Tuesday, February 14, 2012 3:28 pm | By Paul Petrick
On February 13, a proposed constitutional amendment aimed at eminent domain abuse sailed through both houses of the Virginia General Assembly. This legislative action qualifies the amendment for a plebiscite vote in November. The amendment would stipulate that compensation resulting from eminent domain seizures include lost profits and access in addition to the value of the underlying real estate. This change has the support of Virginia property rights advocates including Attorney General Ken Cuccinelli.
If enacted, this constitutional amendment would strike at the heart of the 2005 Supreme Court decision Kelo v. City of New London. This ruling allowed government entities to expropriate private property at the behest of another private interest for the sole purpose of increasing their jurisdiction’s tax base. Politicians often further their electoral interests by saturating voting blocs with public money. Therefore, politicians are always on the lookout for ways to enhance government revenue. The judicial activism displayed by the five justices who ruled against Susette Kelo greatly advanced the cause of rent-seeking politicians at the expense of property owners.
The only silver lining in the Court’s misinterpretation of the Fifth Amendment is that the justices left the states with the ability to enhance property rights protections. The Commonwealth of Virginia’s attempt to correct the damage inflicted on property owners by Kelo is laudable. The International Property Rights Index demonstrates that there is a strong correlation between developed property rights and economic development. As the economy continues to struggle with slow growth and high unemployment, Virginia voters would do themselves a favor by supporting property rights this November.
Judicial Activism Jeopardizes Jobs
Friday, January 27, 2012 4:14 pm | By Paul Petrick
Last year the Ninth Circuit Court of Appeals once again used the Clean Water Act to bludgeon industry and property owners. In Georgia-Pacific West, Inc. v. Northwest Environmental Defense Center, the nation’s most infamous appellate court held that the Environmental Protection Agency (EPA) had been misinterpreting its own regulations for more than three decades. The EPA has traditionally considered the cultivation of trees to be an agricultural activity. The jurists of the Ninth Circuit have determined that they have the expertise to overrule decades of regulatory precedent and deem forestry a manufacturing activity. Unfortunately for the two and half million Americans employed by forestry, this ruling poses an existential threat to their livelihoods.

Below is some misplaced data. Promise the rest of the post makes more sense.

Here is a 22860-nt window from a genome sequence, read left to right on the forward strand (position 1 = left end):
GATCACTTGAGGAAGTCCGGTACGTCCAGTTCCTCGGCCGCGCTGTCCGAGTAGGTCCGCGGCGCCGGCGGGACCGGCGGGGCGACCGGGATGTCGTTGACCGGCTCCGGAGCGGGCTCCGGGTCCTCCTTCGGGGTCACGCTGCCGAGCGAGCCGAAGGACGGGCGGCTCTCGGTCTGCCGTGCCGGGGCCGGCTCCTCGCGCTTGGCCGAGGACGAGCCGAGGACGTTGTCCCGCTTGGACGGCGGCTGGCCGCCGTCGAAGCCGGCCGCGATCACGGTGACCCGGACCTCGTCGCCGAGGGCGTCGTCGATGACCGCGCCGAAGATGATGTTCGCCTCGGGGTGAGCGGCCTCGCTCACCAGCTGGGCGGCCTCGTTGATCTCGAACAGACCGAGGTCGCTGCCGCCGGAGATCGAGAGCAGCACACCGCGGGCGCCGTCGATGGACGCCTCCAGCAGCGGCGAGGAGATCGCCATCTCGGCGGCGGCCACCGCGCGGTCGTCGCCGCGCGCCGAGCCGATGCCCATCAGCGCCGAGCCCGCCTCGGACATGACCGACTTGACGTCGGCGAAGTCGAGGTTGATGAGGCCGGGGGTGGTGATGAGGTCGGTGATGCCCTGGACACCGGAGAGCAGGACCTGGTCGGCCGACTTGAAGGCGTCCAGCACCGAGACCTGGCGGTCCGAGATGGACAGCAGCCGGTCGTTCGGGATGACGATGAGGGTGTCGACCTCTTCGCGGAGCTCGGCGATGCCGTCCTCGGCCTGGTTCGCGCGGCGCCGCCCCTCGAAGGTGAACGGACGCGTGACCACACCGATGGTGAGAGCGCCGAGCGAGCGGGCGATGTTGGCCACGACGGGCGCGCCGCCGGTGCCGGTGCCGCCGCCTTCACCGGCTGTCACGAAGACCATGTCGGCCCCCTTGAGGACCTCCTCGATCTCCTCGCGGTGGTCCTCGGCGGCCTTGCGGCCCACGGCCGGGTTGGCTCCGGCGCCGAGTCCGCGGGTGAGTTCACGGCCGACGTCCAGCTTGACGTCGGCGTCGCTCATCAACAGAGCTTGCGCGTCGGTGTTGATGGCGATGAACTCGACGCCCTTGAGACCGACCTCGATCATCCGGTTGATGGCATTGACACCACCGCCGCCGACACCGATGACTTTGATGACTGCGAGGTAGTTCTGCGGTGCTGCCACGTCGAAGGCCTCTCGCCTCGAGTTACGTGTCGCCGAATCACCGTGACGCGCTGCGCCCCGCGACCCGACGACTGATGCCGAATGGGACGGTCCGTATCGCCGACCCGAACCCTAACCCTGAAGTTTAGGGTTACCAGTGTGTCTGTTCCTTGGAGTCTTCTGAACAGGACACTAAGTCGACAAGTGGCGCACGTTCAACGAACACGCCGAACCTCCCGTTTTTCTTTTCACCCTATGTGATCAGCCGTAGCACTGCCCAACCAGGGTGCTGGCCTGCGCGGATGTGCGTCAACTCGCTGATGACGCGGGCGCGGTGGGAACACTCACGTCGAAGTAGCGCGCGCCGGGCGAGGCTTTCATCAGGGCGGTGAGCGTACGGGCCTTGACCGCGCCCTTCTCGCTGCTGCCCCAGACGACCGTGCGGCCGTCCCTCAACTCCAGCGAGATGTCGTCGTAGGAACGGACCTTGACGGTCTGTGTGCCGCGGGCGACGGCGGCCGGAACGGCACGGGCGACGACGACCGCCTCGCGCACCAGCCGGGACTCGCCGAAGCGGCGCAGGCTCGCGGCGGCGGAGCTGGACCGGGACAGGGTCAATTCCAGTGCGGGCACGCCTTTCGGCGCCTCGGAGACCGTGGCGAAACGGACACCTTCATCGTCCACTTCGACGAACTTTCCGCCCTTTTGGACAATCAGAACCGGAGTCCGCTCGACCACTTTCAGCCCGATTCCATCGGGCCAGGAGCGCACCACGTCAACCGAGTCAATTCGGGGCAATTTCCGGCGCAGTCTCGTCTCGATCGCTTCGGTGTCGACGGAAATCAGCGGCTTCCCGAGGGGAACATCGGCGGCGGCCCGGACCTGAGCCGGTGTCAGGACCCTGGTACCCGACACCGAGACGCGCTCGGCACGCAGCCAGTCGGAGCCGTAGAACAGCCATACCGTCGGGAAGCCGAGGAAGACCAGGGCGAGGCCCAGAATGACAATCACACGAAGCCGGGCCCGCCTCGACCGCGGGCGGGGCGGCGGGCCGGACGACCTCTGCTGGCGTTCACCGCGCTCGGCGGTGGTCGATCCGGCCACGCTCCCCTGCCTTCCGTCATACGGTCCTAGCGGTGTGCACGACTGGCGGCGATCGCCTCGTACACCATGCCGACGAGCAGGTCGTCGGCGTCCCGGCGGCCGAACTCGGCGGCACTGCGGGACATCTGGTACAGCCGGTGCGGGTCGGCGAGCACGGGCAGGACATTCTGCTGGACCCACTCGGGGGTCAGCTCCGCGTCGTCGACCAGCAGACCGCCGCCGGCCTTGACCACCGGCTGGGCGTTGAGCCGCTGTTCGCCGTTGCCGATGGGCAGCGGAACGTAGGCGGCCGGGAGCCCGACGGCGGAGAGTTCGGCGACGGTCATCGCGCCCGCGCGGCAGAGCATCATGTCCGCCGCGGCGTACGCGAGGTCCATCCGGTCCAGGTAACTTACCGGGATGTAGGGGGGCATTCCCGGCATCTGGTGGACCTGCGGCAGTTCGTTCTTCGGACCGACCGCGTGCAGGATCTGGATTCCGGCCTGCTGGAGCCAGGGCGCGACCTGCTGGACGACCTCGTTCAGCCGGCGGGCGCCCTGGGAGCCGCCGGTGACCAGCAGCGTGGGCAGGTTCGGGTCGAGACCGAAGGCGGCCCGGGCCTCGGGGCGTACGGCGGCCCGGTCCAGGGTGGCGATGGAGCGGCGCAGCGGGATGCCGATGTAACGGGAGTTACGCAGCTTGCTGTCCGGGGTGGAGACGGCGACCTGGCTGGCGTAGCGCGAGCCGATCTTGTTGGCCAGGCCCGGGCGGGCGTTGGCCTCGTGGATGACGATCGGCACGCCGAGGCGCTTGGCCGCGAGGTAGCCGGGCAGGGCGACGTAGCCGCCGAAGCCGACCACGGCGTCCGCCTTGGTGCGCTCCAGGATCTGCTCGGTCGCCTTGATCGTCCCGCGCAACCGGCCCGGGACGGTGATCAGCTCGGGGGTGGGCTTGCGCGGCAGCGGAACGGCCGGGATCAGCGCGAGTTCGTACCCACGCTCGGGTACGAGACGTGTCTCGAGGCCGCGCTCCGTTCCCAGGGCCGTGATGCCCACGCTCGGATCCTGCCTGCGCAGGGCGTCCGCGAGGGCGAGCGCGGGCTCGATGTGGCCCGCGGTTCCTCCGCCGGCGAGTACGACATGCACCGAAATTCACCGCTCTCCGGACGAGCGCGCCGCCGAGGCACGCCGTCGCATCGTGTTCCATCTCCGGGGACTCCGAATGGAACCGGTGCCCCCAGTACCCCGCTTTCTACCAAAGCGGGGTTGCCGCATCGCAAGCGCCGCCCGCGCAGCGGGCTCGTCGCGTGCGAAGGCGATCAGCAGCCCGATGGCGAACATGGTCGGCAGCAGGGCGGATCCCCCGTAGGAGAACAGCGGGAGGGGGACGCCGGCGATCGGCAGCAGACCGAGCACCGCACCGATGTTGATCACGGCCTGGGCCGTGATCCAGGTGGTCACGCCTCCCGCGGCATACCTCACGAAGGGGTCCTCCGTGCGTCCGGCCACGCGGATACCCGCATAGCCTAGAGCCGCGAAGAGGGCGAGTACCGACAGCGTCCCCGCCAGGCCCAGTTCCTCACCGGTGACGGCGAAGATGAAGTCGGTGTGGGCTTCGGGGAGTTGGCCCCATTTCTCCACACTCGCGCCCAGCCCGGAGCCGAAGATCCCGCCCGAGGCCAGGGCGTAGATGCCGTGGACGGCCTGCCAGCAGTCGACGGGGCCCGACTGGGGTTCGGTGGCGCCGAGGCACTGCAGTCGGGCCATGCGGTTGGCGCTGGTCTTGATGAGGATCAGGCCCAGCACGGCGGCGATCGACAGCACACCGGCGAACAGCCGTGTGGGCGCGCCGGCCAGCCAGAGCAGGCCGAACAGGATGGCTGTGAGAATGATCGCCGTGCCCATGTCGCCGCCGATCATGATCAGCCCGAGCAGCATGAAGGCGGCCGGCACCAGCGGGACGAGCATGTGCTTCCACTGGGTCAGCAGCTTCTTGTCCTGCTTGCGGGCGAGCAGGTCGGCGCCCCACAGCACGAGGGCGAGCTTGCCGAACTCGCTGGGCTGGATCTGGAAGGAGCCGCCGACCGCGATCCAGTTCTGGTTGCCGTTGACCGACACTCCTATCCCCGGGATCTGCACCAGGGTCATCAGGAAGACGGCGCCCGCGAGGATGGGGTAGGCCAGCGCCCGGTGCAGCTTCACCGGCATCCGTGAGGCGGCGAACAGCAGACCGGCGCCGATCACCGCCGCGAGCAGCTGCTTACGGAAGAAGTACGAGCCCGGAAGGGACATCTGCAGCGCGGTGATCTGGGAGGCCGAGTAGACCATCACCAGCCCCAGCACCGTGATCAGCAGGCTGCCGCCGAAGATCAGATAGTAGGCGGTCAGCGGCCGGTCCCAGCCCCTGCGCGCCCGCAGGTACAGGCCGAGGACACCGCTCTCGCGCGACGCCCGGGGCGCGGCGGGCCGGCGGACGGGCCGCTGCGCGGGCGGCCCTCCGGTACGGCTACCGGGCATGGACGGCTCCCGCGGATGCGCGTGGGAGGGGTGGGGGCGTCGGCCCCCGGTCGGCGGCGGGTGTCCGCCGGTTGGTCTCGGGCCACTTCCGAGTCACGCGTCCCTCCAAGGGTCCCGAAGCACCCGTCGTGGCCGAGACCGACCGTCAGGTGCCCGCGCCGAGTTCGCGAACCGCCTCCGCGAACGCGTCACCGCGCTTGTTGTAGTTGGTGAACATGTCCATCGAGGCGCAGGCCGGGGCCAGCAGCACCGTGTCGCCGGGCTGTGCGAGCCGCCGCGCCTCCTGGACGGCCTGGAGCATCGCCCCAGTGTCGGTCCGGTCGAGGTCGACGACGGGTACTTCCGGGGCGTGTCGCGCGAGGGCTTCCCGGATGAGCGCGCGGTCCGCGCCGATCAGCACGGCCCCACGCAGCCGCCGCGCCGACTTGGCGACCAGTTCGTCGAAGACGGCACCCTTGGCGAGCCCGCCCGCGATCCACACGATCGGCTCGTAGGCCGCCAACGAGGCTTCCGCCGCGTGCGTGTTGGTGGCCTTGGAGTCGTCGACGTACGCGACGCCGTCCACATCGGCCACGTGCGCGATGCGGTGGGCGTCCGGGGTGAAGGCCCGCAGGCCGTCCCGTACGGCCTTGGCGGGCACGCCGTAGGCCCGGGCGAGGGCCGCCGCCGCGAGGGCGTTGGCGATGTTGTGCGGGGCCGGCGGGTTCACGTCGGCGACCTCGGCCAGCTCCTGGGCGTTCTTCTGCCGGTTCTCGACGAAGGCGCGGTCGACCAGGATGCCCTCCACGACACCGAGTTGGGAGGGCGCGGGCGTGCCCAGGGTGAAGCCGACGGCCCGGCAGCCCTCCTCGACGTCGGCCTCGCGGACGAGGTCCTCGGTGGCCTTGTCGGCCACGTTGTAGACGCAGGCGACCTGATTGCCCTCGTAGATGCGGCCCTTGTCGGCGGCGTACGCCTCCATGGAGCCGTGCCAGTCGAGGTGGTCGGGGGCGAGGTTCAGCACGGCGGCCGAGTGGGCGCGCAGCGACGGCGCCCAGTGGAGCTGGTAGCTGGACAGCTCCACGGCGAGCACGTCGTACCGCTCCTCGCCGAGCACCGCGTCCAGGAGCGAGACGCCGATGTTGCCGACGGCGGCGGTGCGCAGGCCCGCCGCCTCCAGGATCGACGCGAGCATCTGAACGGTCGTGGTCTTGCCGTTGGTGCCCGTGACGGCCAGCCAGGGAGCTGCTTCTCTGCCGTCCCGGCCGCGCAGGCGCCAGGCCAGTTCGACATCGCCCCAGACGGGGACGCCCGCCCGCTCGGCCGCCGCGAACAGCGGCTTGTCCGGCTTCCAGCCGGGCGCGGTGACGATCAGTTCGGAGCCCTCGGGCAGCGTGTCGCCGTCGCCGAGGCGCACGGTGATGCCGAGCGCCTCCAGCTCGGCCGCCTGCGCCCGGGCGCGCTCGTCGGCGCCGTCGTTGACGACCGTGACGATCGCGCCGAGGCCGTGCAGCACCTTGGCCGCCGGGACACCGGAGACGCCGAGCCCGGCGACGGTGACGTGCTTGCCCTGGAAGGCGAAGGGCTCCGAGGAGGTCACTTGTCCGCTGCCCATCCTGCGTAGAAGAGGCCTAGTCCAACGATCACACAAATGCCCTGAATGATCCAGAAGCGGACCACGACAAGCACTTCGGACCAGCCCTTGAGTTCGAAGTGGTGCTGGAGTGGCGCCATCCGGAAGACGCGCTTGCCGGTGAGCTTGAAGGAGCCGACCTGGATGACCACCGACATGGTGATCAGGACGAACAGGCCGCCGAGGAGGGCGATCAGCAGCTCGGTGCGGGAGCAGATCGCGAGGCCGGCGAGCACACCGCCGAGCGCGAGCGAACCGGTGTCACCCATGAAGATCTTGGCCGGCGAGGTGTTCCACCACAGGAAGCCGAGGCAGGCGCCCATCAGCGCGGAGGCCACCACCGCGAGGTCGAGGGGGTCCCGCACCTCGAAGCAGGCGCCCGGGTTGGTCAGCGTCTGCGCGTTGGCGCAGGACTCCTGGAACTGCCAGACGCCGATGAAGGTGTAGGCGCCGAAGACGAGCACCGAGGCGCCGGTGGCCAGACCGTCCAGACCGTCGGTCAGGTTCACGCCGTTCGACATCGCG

The Clean Water Act stipulates that runoff from manufacturing concerns be strictly regulated by the EPA. If the Ninth Circuit decision is upheld, storm runoff from forest roads would require a permit and be subjected to a myriad of new regulations. If the increased compliance costs do not decimate foresters, the litigation will. The Clean Water Act has long been utilized by well-funded environmentalists as justification for bringing industry to court.
The Ninth Circuit’s ruling has been appealed and the Supreme Court will decide whether or not to grant the appeal at the end of its current term. Last December, the Court asked the Solicitor General to file a brief detailing the position of the Obama Administration. As the nation struggles with stubbornly high unemployment, the Obama administration should consider the needs of the twenty-six states that have filed amicus curiae briefs petitioning the Supreme Court to hear this case. If not overturned, the Ninth Circuit Court of Appeals will once again have burdened job creators with millions of dollars in lost time and money. The reigning Supreme Court justices should not let the regulation of rainwater rein in economic growth.
Indiana Considers Eminent Domain Reform
Tuesday, January 24, 2012 9:29 pm | By Paul Petrick
On January 12, the Indiana Senate Committee on Corrections, Criminal, and Civil Matters passed Senate Bill 54, an important step in the fight against eminent domain abuse. This legislation would mandate that state universities seeking to acquire private business property compensate the business owner for estimated future earnings in addition to the traditional fair market value of the property. Senate Bill 54 is the brainchild of State Senator Doug Eckerty (R-Yorktown) and was prompted by the plight of a Muncie, Indiana businessman who found himself in competition with the biggest of all big businesses, the government.
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